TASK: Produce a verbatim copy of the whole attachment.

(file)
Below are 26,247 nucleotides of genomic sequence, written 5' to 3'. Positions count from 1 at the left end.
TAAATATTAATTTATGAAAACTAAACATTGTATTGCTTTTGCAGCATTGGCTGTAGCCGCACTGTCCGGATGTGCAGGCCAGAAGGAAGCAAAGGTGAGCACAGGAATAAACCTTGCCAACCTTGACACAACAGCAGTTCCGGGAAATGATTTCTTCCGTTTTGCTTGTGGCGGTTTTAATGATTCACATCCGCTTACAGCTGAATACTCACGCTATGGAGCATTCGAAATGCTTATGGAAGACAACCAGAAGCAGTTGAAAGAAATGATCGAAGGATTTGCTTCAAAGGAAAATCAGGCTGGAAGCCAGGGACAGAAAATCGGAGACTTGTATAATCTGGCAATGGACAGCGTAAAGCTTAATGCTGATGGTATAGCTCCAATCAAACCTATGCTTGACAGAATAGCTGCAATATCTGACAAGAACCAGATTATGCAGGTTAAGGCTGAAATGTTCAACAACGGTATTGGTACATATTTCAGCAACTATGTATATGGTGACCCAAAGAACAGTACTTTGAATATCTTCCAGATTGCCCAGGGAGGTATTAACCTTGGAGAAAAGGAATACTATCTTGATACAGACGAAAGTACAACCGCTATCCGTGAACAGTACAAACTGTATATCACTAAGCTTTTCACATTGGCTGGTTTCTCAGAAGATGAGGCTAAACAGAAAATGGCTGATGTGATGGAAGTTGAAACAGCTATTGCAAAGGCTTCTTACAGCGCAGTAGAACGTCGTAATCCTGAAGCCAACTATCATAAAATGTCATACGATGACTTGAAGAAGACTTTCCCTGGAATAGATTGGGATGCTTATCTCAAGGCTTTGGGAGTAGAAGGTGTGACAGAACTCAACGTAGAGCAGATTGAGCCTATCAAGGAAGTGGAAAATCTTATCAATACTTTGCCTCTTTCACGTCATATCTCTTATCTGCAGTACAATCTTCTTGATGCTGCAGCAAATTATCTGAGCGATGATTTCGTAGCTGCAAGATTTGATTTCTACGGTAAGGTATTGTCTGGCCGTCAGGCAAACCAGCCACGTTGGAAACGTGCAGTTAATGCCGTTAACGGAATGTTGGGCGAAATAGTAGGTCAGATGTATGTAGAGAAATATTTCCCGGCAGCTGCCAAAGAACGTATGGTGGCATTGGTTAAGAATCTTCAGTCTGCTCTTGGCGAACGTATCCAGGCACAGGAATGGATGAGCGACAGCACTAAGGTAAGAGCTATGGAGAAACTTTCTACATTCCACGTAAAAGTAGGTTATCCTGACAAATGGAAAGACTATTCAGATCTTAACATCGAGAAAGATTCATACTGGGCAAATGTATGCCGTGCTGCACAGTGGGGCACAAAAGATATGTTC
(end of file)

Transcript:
Below are 26,247 nucleotides of genomic sequence, written 5' to 3'. Positions count from 1 at the left end.
TAAATATTAATTTATGAAAACTAAACATTGTATTGCTTTTGCAGCATTGGCTGTAGCCGCACTGTCCGGATGTGCAGGCCAGAAGGAAGCAAAGGTGAGCACAGGAATAAACCTTGCCAACCTTGACACAACAGCAGTTCCGGGAAATGATTTCTTCCGTTTTGCTTGTGGCGGTTTTAATGATTCACATCCGCTTACAGCTGAATACTCACGCTATGGAGCATTCGAAATGCTTATGGAAGACAACCAGAAGCAGTTGAAAGAAATGATCGAAGGATTTGCTTCAAAGGAAAATCAGGCTGGAAGCCAGGGACAGAAAATCGGAGACTTGTATAATCTGGCAATGGACAGCGTAAAGCTTAATGCTGATGGTATAGCTCCAATCAAACCTATGCTTGACAGAATAGCTGCAATATCTGACAAGAACCAGATTATGCAGGTTAAGGCTGAAATGTTCAACAACGGTATTGGTACATATTTCAGCAACTATGTATATGGTGACCCAAAGAACAGTACTTTGAATATCTTCCAGATTGCCCAGGGAGGTATTAACCTTGGAGAAAAGGAATACTATCTTGATACAGACGAAAGTACAACCGCTATCCGTGAACAGTACAAACTGTATATCACTAAGCTTTTCACATTGGCTGGTTTCTCAGAAGATGAGGCTAAACAGAAAATGGCTGATGTGATGGAAGTTGAAACAGCTATTGCAAAGGCTTCTTACAGCGCAGTAGAACGTCGTAATCCTGAAGCCAACTATCATAAAATGTCATACGATGACTTGAAGAAGACTTTCCCTGGAATAGATTGGGATGCTTATCTCAAGGCTTTGGGAGTAGAAGGTGTGACAGAACTCAACGTAGAGCAGATTGAGCCTATCAAGGAAGTGGAAAATCTTATCAATACTTTGCCTCTTTCACGTCATATCTCTTATCTGCAGTACAATCTTCTTGATGCTGCAGCAAATTATCTGAGCGATGATTTCGTAGCTGCAAGATTTGATTTCTACGGTAAGGTATTGTCTGGCCGTCAGGCAAACCAGCCACGTTGGAAACGTGCAGTTAATGCCGTTAACGGAATGTTGGGCGAAATAGTAGGTCAGATGTATGTAGAGAAATATTTCCCGGCAGCTGCCAAAGAACGTATGGTGGCATTGGTTAAGAATCTTCAGTCTGCTCTTGGCGAACGTATCCAGGCACAGGAATGGATGAGCGACAGCACTAAGGTAAGAGCTATGGAGAAACTTTCTACATTCCACGTAAAAGTAGGTTATCCTGACAAATGGAAAGACTATTCAGATCTTAACATCGAGAAAGATTCATACTGGGCAAATGTATGCCGTGCTGCACAGTGGGGCACAAAAGATATGTTC